The car had a check engine light on the second day of ownership. My heart briefly sank, but after a catalytic converter replacement, I have had 11,000 trouble-free and enjoyable miles.

On January 7th, I was driving on the highway and noticed a slight "ticking" noise. After a few minutes I reached my exit and left the highway. At the top of the ramp, as I came to a stop, the engine faltered and seized. It was obvious from the noises that it made that it was a seizure.

There were no warning lights or any other indications of problems on the OBC.

The car is currently at Roesch, in Elmhurst, IL. The main bearing disintegrated and the debris took a tour of the engine. The car will require a brand new engine and several other accessories that were either affected by the problem or are one-time use and require replacement at the engine change. As of the writing of this, I will likely be without the car for 6 to 8 weeks minimum.

According to the service manager, he has seen other main bearing failures on this engine. There is another vehicle in his shop with the same problem.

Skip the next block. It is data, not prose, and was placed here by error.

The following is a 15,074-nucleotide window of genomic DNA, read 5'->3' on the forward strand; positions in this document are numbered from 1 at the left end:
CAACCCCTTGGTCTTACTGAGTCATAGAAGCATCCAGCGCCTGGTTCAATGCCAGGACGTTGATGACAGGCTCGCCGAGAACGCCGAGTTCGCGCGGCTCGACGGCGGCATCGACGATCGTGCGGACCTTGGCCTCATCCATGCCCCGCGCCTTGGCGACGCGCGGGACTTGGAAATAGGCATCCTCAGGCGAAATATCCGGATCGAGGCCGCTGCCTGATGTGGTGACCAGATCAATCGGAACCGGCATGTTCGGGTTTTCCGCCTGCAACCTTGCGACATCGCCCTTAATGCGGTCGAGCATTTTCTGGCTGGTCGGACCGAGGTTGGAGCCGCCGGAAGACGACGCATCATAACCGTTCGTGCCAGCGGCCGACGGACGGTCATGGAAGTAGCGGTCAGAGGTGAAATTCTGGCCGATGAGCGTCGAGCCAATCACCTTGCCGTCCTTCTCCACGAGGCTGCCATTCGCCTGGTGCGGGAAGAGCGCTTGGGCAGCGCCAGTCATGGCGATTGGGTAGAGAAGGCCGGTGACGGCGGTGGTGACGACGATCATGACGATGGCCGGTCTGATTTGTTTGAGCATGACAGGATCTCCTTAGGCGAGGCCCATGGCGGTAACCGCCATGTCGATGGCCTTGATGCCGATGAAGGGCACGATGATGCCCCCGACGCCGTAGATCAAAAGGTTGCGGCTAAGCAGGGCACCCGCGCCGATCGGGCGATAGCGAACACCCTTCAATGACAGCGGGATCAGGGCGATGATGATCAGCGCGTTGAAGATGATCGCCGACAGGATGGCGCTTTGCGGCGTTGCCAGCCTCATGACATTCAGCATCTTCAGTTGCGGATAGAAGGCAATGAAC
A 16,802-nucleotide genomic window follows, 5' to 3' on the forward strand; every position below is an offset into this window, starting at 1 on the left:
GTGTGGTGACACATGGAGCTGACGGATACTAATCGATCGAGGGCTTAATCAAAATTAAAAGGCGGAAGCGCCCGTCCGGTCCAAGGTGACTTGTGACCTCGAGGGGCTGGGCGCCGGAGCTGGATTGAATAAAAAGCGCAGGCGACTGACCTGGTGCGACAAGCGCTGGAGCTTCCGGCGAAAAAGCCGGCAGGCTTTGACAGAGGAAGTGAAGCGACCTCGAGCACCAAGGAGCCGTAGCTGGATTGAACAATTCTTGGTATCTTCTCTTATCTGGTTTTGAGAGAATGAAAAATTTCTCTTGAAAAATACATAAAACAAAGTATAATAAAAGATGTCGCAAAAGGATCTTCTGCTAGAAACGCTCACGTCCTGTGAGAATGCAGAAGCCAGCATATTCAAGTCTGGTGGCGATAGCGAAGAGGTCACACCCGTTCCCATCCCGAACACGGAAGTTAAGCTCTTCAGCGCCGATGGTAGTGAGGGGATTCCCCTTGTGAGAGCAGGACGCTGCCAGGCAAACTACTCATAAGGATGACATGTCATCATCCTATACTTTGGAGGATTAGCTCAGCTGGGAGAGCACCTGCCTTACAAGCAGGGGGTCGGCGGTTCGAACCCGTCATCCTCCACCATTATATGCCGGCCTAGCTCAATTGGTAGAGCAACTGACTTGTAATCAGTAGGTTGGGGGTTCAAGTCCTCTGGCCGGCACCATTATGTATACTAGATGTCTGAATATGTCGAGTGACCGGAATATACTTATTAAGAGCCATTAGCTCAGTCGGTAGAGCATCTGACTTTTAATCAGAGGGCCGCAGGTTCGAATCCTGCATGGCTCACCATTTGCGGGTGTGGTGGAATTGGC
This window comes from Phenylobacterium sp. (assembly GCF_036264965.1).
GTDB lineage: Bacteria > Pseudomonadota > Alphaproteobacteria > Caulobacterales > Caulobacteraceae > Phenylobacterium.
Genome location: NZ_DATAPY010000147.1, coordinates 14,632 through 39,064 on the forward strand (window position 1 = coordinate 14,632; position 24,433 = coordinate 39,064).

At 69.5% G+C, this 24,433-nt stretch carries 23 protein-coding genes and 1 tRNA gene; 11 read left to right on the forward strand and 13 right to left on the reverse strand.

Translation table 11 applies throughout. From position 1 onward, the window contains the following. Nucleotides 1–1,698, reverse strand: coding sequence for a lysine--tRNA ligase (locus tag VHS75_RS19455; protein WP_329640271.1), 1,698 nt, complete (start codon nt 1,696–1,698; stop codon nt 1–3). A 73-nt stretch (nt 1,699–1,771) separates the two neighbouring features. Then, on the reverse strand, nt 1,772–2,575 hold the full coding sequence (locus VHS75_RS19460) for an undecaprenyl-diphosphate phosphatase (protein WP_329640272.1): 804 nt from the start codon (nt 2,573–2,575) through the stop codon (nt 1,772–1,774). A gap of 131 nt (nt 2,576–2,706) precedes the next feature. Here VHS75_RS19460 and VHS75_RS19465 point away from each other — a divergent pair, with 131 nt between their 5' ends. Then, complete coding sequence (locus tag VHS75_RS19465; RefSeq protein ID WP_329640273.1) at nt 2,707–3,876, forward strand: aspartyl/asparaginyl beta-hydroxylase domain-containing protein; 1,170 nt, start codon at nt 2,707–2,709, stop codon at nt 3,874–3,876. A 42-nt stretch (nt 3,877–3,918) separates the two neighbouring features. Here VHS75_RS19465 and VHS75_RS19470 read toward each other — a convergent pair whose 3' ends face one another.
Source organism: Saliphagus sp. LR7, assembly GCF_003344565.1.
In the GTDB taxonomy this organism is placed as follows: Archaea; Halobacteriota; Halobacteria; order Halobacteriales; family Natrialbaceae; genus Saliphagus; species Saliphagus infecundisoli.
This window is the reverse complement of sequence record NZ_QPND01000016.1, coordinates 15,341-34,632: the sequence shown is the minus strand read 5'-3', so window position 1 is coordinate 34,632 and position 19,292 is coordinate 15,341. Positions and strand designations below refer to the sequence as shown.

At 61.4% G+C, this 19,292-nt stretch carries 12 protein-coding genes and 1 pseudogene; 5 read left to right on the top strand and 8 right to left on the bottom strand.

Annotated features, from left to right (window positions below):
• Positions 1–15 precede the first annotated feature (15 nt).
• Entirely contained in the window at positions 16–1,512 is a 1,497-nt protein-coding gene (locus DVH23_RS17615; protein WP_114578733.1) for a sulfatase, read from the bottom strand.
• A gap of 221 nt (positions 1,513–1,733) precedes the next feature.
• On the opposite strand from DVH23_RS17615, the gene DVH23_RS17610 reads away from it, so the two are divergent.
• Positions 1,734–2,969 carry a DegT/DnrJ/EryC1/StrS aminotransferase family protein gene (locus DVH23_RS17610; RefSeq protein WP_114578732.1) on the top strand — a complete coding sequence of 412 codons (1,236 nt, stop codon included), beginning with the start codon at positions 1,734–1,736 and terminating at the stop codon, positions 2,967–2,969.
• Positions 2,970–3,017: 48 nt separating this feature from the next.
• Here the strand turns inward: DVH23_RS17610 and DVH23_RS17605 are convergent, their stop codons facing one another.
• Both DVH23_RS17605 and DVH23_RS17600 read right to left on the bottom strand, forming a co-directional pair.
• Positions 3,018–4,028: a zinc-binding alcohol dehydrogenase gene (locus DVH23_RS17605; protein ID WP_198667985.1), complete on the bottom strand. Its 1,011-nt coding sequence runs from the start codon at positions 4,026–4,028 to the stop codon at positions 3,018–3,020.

Speaking to several other mechanics, they believe the problem is caused by the manufacturing process and how the engine crankcase was bored. If this isn't done perfectly, there is friction between the crankshaft and main bearing which leads to premature failure.

I believe that this is a systemic problem for these engines. Maybe it is just a group of engines that were manufactured around the same time.

So far I have no complaints with the service from Roesch. They have been proactive in assuring me that they will replace the engine under warranty and are contacting me a few times a week with status updates.

I am deeply concerned however about the car. Even with a new engine, there are no guarantees that I won't get another bad one. How do I trust that this car will keep my family safe?

Even if I get a good engine, these diesels are extremely complex. They are not designed to be replaced in the field and I am concerned that there will be problems with systems down the road as the result of the major surgery on the car.

I have been in contact with Jeep of North America. When you speak to them, they are very polite and I consider them to be excellent listeners. I have been assured that my problem is documented. Beyond that there has been no attempt to proffer a more thorough resolution to the problem. I have also received two phone calls from the "resolution team" but they also seem to only listen and document.

I post this so anyone who is considering one of these cars needs to be careful. I also hope that others who have had similar issues will post their stories to expose what I believe is a manufacturing flaw in these engines.

Eric
Eric

Great post and i really appreciate your time in write a full description.
I have also recently purchased a used 2014 Eco-Diesle.